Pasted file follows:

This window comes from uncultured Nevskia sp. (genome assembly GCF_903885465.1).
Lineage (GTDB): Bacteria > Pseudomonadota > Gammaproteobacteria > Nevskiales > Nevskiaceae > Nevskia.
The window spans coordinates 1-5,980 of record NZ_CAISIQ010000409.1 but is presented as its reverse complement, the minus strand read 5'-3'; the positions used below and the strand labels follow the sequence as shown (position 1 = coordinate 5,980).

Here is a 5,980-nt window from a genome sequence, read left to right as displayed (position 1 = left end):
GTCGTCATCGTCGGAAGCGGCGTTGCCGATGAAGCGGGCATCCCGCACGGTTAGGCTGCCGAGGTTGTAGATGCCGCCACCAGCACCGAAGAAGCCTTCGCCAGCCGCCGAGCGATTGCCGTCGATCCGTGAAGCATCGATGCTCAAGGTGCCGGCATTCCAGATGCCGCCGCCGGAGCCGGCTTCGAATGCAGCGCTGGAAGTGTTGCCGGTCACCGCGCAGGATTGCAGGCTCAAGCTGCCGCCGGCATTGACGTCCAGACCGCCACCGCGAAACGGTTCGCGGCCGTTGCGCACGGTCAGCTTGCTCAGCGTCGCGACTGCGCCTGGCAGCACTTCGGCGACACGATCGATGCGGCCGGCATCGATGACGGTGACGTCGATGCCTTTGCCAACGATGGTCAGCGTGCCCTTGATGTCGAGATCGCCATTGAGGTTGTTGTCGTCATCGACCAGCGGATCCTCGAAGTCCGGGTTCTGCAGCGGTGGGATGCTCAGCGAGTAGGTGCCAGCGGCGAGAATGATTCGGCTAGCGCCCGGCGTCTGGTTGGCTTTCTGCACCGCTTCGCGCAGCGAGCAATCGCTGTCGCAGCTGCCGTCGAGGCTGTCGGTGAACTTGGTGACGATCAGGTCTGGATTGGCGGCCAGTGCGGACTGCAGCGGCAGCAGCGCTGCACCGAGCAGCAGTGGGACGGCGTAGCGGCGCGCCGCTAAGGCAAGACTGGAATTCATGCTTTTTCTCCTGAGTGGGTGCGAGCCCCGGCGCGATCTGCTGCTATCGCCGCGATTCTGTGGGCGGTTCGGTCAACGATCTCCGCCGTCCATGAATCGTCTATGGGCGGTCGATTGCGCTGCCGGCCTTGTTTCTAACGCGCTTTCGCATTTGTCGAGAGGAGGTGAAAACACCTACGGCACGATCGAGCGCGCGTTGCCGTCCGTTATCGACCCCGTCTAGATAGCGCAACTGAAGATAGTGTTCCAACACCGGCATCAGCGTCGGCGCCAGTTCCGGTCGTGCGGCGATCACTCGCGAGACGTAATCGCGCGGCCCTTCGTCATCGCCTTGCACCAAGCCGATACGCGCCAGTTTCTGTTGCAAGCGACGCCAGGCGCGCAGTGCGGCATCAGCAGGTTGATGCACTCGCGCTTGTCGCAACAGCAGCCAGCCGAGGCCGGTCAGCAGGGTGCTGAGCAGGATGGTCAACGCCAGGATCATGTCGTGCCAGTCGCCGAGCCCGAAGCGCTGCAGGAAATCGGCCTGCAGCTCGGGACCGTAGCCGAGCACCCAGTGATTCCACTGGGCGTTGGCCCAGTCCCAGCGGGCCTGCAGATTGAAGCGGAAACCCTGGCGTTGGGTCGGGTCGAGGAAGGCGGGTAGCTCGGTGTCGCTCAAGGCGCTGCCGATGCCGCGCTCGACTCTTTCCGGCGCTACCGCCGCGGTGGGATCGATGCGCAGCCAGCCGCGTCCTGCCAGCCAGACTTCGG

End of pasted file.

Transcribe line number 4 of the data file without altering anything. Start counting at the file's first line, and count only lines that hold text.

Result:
Here is a 5,980-nt window from a genome sequence, read left to right as displayed (position 1 = left end):